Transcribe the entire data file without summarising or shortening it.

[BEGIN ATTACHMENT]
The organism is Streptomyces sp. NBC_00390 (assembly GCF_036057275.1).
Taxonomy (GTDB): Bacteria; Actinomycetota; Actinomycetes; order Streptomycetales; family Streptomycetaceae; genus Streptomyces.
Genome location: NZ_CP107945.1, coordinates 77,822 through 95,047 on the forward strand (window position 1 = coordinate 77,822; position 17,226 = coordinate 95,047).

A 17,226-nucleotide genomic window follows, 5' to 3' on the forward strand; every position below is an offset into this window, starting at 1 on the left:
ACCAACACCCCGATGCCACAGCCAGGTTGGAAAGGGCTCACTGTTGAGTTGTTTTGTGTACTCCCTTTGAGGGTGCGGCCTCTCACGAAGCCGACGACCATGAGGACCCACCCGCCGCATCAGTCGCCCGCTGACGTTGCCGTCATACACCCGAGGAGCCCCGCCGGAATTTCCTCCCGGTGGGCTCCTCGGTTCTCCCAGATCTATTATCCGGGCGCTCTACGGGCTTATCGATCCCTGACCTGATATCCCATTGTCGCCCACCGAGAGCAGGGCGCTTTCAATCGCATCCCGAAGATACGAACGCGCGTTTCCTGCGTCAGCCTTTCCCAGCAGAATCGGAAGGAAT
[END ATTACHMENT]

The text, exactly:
The organism is Streptomyces sp. NBC_00390 (assembly GCF_036057275.1).
Taxonomy (GTDB): Bacteria; Actinomycetota; Actinomycetes; order Streptomycetales; family Streptomycetaceae; genus Streptomyces.
Genome location: NZ_CP107945.1, coordinates 77,822 through 95,047 on the forward strand (window position 1 = coordinate 77,822; position 17,226 = coordinate 95,047).

A 17,226-nucleotide genomic window follows, 5' to 3' on the forward strand; every position below is an offset into this window, starting at 1 on the left:
ACCAACACCCCGATGCCACAGCCAGGTTGGAAAGGGCTCACTGTTGAGTTGTTTTGTGTACTCCCTTTGAGGGTGCGGCCTCTCACGAAGCCGACGACCATGAGGACCCACCCGCCGCATCAGTCGCCCGCTGACGTTGCCGTCATACACCCGAGGAGCCCCGCCGGAATTTCCTCCCGGTGGGCTCCTCGGTTCTCCCAGATCTATTATCCGGGCGCTCTACGGGCTTATCGATCCCTGACCTGATATCCCATTGTCGCCCACCGAGAGCAGGGCGCTTTCAATCGCATCCCGAAGATACGAACGCGCGTTTCCTGCGTCAGCCTTTCCCAGCAGAATCGGAAGGAAT